Reduction in the metabolic levels due to phenotypic plasticity in the Pyrenean newt, Calotriton asper, during cave colonization
Guillaume, Olivier et al. (2021), Reduction in the metabolic levels due to phenotypic plasticity in the Pyrenean newt, Calotriton asper, during cave colonization, Dryad, Dataset, https://doi.org/10.5061/dryad.905qfttj6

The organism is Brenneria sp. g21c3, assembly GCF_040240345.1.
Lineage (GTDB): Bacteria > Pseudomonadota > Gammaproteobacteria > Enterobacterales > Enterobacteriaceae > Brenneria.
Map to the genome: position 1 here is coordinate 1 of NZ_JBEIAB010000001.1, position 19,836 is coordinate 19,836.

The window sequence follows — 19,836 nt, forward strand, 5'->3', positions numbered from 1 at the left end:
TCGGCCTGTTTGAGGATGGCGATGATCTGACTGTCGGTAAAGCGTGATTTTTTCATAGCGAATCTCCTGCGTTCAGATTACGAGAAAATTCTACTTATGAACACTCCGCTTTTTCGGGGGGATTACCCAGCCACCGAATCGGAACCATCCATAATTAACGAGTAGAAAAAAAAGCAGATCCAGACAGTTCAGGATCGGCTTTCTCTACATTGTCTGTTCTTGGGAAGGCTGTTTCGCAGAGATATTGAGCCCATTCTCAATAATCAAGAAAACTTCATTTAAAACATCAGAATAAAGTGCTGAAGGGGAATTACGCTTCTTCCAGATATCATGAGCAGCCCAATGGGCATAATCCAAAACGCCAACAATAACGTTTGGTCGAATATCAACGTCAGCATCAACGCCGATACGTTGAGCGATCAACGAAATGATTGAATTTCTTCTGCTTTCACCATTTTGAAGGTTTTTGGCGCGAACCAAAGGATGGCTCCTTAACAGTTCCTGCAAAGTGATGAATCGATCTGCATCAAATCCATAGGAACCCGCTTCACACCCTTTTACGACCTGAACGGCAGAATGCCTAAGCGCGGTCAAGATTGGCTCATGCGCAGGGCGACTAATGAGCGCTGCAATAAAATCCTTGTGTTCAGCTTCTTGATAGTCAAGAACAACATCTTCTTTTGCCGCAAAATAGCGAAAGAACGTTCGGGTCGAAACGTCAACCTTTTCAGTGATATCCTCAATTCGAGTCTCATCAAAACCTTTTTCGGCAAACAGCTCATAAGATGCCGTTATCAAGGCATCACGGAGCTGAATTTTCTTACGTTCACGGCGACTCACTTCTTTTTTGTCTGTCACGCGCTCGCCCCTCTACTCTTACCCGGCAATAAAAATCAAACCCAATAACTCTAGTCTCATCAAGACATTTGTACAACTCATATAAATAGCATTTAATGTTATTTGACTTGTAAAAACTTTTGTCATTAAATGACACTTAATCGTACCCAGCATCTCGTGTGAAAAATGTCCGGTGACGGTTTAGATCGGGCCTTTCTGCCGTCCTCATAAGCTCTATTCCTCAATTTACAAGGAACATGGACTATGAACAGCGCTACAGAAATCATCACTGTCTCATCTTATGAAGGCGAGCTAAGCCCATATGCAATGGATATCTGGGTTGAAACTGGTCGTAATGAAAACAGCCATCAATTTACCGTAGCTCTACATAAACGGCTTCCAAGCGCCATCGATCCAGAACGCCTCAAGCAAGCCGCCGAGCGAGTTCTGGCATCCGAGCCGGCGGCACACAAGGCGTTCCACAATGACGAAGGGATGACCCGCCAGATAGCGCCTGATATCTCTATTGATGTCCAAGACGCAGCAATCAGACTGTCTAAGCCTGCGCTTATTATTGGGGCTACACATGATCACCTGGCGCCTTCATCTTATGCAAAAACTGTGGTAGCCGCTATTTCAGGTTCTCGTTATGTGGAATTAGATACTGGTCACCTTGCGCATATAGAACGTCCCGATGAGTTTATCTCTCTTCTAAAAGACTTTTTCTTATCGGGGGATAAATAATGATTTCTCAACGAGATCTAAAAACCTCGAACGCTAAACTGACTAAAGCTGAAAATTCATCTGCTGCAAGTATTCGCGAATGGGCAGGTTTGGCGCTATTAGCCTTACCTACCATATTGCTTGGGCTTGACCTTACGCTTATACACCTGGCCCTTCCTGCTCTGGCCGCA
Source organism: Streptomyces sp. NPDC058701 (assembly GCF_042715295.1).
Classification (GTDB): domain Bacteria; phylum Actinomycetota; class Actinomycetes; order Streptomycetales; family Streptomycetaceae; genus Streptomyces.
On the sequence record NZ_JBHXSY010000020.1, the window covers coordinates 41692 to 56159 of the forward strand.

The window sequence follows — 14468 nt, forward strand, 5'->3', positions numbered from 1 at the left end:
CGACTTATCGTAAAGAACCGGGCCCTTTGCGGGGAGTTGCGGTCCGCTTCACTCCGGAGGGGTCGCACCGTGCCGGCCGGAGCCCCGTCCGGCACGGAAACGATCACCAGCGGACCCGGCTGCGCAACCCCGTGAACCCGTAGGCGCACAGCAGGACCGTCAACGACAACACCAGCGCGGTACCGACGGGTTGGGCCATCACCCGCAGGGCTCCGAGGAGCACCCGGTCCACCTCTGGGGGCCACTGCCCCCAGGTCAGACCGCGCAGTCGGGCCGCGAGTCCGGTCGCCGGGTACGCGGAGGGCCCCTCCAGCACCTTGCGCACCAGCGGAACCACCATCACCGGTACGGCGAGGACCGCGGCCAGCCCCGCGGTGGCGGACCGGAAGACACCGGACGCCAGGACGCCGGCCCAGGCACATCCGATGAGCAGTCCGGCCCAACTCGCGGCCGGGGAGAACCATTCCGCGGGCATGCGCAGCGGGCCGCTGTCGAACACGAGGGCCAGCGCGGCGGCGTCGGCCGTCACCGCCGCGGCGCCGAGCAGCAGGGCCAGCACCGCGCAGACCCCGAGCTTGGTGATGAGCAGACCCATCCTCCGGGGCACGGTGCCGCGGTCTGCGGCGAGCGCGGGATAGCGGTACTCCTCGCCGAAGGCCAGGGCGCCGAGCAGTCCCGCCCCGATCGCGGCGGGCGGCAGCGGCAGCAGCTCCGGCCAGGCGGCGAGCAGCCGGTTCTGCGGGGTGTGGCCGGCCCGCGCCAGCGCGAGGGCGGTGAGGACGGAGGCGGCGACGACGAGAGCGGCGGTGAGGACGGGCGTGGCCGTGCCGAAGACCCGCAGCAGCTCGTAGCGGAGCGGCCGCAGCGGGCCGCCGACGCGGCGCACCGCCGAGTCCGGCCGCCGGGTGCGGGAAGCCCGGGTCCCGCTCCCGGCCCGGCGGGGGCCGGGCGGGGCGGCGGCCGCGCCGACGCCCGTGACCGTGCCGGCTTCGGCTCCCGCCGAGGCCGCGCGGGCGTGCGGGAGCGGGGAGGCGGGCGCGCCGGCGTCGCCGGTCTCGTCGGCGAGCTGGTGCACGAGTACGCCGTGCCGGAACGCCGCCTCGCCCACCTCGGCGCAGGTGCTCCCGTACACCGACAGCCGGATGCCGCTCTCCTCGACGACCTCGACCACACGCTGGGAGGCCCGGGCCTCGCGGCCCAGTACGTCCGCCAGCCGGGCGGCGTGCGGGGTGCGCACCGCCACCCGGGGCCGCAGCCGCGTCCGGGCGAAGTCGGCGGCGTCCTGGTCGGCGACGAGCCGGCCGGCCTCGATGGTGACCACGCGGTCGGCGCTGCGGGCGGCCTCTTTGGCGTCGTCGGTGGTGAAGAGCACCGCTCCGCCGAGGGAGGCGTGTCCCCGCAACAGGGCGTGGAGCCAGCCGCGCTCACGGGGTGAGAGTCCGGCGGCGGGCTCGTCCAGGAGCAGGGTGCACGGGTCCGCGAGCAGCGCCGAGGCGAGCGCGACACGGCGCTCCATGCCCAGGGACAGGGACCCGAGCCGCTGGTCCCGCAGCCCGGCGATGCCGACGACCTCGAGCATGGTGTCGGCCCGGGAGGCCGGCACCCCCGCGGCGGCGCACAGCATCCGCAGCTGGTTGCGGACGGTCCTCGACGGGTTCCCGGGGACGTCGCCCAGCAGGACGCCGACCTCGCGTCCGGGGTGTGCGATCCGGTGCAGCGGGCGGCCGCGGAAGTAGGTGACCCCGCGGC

According to theories on cave adaptation, cave organisms are expected to develop a lower metabolic rate compared to surface organisms as an adaptation to food scarcity in the subterranean environments. To test this hypothesis, we compared the oxygen consumption rates of the surface and subterranean populations of a surface-dwelling species, the newt Calotriton asper, occasionally found in caves. In this study, we designed a new experimental setup in which animals with free movement were monitored for several days in a respirometer. First, we measured the metabolic rates of individuals from the surface and subterranean populations, both maintained for eight years in captivity in a natural cave. We then tested individuals from these populations immediately after they were caught and one year later while being maintained in the cave. We found that the surface individuals that acclimated to the cave significantly reduced their oxygen consumption, whereas individuals from the subterranean population maintained in the cave under a light/dark cycle did not significantly modify their metabolic rates. Second, we compared these metabolic rates to those of an obligate subterranean salamander (Proteus anguinus), a surface aquatic Urodel (Ambystoma mexicanum), and a fish species (Gobio occitaniae) as references for surface organisms from different phyla. As predicted, we found differences between the subterranean and surface species, and the metabolic rates of surface and subterranean C. asper populations were between those of the obligate subterranean and surface species. These results suggest that the plasticity of the metabolism observed in surface C. asper was neither directly due to food availability in our experiments nor the light/dark conditions, but due to static temperatures. Moreover, we suggest that this adjustment of the metabolic level at a temperature close to the thermal optimum may further allow individual species to cope with the food limitations of the subterranean environment.